R1b1 aka P25 and reversion


John McEwan

3rd June 2006 (revised 23rd Oct 2006)



P25 is a SNP that defines the haplogroup R1b1 in the ISOGG 2006 Y chromosome tree and is widely used by FTDNA. There are a number of issues about this SNP that are continually being raised on the Genealogy DNA list server and this page is an attempt to summarize them. Please remember that P25+ notation is the mutant or positive form and P25- is the ancestral variant.


Genographic project calls individuals M343+ when they have actually been genotyped for P25

The Genographic project calls individuals R1b (M343+) when in fact they have been genotyped for P25 by FTDNA who do the genotyping for this project.


This was described in an email by Bennet Greenspan on 10th Oct 2005 to David Reynolds subsequently posted on the Genealogy DNA listserver.


On Mon, 10 Oct 2005 12:21:24 -0700, Bennett Greenspan <bcg@familytreedna.com> wrote:

Hi David
We actually test P-25 for all FTDNA clients and all NGS clients. The
NGS folk list those folks as M343+ but since we test P25 (and because
P25 is below M343) we test the same for both and NGS refers to this as
M343. Hope this helps.

Does this matter? In many cases no, but in perhaps 2% of cases it provides an incorrect answer (see below). If comprehensive SNP testing is undertaken this can often be identified, but if selective SNP testing is used this is not the case. Summary, if you are using Genographic reported SNPs be alert to this problem.


P25 is an unreliable SNP and should be treated with caution

It is commonly assumed that when a SNP mutates, for most genealogical purposes it is what is called a “unique event polymorphism” or UEP. What this means is that it happens only once in one individual and it does not revert. This assumption is nearly but not quite correct, because each individual has about a 1 in 50,000,000 chance of mutating at that SNP. Given the number of people in the world some must have mutated. However, in the past the world population was much smaller and this assumption is reasonably reliable. In the Y chromosome tree some SNPs have reverted, but most have not. When they have reverted they have been typically widely separated in space and time and are easily recognizable.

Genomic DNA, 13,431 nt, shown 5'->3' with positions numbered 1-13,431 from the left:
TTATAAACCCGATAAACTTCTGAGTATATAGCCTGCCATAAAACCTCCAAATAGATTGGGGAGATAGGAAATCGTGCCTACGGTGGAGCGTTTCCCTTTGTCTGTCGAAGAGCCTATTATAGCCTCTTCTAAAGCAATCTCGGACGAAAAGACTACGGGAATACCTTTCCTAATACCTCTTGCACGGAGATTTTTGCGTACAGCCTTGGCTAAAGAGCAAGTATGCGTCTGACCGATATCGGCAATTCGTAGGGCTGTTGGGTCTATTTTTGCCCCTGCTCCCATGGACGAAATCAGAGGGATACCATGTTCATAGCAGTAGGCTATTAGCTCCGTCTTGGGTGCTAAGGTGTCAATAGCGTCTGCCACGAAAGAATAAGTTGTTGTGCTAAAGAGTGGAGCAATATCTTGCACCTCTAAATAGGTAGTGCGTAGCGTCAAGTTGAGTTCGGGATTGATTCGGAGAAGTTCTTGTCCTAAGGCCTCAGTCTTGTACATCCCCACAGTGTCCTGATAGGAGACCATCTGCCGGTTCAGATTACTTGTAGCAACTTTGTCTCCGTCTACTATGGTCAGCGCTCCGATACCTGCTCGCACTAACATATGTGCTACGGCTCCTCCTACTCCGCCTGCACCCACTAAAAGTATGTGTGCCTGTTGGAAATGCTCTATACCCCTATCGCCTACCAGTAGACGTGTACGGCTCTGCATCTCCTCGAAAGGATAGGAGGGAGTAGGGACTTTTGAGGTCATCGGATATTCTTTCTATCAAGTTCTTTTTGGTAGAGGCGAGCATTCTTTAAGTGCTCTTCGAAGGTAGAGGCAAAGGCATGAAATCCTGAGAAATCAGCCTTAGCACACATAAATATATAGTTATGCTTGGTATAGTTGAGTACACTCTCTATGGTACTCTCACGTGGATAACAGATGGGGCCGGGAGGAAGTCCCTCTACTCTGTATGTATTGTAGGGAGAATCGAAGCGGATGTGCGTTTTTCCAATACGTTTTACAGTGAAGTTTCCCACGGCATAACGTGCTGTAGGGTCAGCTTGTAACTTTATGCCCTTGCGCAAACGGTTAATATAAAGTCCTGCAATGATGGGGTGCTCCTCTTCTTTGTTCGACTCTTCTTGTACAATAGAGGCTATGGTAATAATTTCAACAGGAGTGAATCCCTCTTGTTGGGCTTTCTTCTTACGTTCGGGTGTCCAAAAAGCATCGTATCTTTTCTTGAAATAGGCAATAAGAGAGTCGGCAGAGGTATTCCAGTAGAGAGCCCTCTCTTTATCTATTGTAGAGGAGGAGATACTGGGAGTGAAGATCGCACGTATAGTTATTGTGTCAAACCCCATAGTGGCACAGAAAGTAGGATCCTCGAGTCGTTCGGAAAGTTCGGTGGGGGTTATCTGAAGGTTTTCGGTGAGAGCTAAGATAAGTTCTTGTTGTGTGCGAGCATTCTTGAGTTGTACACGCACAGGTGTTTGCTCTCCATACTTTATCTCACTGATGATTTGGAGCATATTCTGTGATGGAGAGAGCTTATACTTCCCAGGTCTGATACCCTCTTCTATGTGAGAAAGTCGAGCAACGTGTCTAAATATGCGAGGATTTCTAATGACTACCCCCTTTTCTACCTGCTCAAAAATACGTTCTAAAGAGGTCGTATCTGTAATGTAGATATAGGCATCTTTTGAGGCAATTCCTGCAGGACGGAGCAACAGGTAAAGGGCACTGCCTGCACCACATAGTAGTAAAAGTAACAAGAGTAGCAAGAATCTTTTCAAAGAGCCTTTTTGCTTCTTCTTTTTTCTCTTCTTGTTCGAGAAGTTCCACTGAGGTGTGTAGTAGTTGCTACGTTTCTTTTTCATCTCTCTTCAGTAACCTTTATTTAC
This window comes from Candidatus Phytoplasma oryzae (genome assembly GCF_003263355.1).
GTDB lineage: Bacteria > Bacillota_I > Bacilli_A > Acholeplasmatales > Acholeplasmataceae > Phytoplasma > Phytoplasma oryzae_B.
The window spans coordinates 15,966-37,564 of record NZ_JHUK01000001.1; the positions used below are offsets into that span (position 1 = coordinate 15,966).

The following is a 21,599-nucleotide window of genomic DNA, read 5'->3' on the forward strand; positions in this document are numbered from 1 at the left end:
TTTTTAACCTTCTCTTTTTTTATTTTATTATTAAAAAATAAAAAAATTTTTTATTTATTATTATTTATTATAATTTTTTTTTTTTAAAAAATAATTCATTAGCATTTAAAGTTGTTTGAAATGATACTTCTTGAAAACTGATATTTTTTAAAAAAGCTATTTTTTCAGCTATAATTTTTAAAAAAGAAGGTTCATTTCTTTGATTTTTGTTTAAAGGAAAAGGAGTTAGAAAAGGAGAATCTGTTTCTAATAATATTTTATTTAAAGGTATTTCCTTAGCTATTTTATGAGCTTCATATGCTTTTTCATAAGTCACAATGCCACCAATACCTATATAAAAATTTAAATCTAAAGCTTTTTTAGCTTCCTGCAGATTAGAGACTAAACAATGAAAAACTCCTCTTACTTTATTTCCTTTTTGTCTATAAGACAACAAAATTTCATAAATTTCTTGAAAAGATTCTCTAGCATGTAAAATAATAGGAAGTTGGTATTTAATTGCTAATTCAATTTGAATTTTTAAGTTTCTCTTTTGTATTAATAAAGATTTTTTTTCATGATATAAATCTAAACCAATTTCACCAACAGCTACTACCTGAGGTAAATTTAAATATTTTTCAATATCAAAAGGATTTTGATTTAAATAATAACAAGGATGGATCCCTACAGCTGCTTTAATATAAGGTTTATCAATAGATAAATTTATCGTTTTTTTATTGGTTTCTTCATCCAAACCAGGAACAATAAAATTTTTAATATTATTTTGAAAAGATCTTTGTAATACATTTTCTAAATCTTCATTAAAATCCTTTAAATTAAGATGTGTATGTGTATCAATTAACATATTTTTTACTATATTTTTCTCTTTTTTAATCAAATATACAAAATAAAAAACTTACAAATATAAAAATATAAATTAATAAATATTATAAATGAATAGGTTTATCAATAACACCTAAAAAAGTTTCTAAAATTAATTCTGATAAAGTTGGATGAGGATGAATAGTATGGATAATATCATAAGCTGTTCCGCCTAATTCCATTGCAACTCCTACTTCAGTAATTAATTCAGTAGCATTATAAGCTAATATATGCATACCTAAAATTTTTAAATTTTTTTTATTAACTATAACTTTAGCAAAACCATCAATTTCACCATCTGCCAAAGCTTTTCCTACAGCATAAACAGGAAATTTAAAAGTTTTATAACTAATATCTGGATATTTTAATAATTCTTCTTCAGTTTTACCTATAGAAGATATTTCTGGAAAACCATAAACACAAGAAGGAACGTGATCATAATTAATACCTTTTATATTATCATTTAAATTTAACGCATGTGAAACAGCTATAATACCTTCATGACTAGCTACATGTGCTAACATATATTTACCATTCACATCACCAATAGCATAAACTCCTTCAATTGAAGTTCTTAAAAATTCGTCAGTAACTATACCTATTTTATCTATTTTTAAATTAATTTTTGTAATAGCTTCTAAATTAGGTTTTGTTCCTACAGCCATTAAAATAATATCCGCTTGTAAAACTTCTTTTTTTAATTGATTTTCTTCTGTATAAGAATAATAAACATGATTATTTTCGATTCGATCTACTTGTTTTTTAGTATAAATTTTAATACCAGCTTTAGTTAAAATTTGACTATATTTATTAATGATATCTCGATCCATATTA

P25 is a SNP but is located in an unusual portion of the Y chromosome which has been duplicated 3 times. A diagram of the P25 region is shown in Fig. 1 below from Adams et al (2006) who investigated reversion this SNP. Such duplicated regions can be subject to a process called “gene conversion” or “recombinatorial loss of heterozygosity” or RecLOH for short. This process essentially swaps the duplicated regions and its signature is loss of any variability that was present between the regions. The process is explained in Wikipedia. The consequence is that while this is still a rare process it can be much more frequent that mutation of a SNP.



Adams et al. tested 1000 males from the Iberian peninsula and found 10 M173(xSRY1532b) P25- individuals (1%) and 22 out of 421 in the British sample (5.2%). Of these 31/32 were M269+ and one was also SRY2627+ (in the paper given as M167+). What does this actually mean? If you look at the ISOGG tree closely and follow where the SNPs are in the tree it means almost all and perhaps all of the 32 P25- identified had “reverted” at some time in the past to the ancestral form. In practice it means that using P25 as a marker alone will result in 1-5% of individuals being misclassified as to there position within the tree. Any result from P25 should be viewed with caution.


Recently, additional information has become available from publicly available genealogical testing. The R1b SNP table on this site  has 5 P25- out of 245 P25 tests that are otherwise consistent with being R1b (2.0%) and this estimate is in a mid range estimate of the above 2 populations. The combined results from both sources also show that there have been at least TWO reversions: one in SRY2627+, and a separate one in S21+.  What is still not clear is what number, if any, have occurred in R1b1c(xSRY2627,S21). Previously a Y STR network diagram based on 19 STRs in Adams et al (2006) provided only equivocal evidence of multiple founding events and the variability observed of the reversions was similar to R1b as a whole (inferring that the change was very old or there were multiple events). Given that we detected P25- in S21+ the significantly higher level in the "Great Britain" sample from Adams et al. may be because of the percentage of S21+ in this population.


It has been estimated that gene conversion events occur much more frequently than SNPs, but perhaps at a 10X lower rate than STR mutations (1 in 500 events). If so the number of reversion events may be modest and some lineages could be of reasonable size. The new EA SNPs may be able to resolve this issue and identify at least some of the founding events.


The R1b SNP list also has a result Denney RS4EF and Davis 4TWBD, which have not yet been tested for S21. Such test would confirm a possible additional reversion events if they were S21-. I would certainly recommend that any individual who is M269+ P25- also tests for at least S21, S28 and SRY2627. The outcome would be a diagnostic clan SNP profile especially when paired with STR markers.



Adams, S.M., King, T.E., Bosch, E., Jobling, M.A. 2006. The case of the unreliable SNP: recurrent back-mutation of Y-chromosomal marker P25 through gene conversion. Forensic Science International 159:14-20